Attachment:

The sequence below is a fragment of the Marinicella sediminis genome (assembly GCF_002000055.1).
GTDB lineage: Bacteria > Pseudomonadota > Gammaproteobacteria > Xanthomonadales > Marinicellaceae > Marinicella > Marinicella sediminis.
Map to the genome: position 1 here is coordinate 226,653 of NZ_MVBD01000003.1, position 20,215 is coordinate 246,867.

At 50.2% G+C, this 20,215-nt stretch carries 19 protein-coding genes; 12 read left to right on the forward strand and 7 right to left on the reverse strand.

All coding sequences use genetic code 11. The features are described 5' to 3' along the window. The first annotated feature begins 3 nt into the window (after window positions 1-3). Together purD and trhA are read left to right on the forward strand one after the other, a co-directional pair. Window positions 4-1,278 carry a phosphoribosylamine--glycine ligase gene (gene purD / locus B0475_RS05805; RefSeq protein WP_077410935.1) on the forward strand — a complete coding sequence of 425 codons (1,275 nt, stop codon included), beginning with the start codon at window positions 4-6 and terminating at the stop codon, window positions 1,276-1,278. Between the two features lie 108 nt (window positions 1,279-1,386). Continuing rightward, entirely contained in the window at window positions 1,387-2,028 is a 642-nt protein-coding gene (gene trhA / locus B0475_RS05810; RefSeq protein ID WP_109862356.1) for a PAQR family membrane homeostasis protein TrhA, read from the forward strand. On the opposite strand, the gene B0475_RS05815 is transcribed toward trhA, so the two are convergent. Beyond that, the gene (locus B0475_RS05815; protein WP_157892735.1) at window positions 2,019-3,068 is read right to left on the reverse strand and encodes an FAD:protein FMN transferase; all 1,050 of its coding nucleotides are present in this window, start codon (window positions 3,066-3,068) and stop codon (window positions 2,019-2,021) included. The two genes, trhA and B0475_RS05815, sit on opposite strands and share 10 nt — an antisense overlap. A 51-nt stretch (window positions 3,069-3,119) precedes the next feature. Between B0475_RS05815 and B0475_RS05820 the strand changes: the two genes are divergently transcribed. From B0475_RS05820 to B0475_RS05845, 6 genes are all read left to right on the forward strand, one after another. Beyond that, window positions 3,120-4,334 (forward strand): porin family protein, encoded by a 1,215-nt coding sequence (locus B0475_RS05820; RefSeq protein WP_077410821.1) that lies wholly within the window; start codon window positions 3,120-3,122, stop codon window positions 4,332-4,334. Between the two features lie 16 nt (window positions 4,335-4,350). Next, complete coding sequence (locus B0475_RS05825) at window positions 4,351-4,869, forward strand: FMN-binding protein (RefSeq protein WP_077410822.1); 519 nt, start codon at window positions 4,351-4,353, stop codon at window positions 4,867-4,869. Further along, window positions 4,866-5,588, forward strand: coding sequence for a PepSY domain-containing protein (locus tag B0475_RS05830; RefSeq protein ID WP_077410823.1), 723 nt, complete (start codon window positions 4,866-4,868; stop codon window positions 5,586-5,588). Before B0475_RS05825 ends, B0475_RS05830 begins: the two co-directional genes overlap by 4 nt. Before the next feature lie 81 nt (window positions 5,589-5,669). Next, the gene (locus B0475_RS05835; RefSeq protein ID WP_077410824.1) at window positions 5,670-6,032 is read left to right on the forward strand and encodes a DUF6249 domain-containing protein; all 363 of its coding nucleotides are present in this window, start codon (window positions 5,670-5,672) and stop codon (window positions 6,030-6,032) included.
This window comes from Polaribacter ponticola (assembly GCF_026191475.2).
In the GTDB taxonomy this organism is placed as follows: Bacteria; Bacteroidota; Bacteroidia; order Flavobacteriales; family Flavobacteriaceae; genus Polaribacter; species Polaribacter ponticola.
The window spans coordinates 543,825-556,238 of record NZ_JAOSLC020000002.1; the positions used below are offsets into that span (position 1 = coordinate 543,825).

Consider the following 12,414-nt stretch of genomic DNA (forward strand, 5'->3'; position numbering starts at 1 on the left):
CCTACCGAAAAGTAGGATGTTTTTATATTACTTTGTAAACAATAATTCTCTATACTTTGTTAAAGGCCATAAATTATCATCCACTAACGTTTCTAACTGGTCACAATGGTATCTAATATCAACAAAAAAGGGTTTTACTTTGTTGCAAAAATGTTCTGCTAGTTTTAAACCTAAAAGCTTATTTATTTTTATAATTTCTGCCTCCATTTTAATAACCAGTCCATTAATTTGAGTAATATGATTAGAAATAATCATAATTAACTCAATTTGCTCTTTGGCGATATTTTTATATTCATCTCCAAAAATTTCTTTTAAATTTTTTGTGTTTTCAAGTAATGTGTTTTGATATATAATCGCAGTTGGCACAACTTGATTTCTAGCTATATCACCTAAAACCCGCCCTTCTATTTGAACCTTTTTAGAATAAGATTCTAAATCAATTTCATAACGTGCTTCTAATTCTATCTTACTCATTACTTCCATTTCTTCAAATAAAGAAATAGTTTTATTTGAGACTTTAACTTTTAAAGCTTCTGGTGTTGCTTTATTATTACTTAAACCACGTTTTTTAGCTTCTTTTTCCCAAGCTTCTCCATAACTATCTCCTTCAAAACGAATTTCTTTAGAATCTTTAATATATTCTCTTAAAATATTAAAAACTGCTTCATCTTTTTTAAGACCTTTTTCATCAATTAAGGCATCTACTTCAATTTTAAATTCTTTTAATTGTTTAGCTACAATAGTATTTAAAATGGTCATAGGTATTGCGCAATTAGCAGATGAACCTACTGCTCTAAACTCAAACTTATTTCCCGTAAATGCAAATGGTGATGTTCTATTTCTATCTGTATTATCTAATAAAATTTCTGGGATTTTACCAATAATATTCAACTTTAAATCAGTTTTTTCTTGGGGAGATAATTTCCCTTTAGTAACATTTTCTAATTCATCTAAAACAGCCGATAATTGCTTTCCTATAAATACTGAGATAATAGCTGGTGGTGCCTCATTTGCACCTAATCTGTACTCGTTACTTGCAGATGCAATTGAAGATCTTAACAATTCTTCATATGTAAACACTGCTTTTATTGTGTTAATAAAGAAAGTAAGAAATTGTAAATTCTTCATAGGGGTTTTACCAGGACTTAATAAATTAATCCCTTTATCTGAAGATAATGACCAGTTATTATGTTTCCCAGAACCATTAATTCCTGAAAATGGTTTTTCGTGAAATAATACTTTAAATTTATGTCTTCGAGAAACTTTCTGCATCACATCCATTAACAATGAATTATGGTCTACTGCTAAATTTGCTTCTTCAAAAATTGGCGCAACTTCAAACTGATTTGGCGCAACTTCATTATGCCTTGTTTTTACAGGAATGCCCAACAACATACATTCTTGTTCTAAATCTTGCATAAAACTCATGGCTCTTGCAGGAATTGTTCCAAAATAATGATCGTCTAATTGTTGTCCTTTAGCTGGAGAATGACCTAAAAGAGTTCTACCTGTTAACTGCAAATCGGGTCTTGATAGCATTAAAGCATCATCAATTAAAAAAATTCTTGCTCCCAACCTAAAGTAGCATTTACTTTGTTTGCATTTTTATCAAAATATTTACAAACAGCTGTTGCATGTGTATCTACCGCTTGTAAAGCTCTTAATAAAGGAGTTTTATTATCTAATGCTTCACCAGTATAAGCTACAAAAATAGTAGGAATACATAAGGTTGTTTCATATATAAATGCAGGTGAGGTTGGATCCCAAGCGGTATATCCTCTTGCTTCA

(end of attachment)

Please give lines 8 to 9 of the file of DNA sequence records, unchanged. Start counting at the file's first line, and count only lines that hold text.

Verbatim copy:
The window spans coordinates 543,825-556,238 of record NZ_JAOSLC020000002.1; the positions used below are offsets into that span (position 1 = coordinate 543,825).

Consider the following 12,414-nt stretch of genomic DNA (forward strand, 5'->3'; position numbering starts at 1 on the left):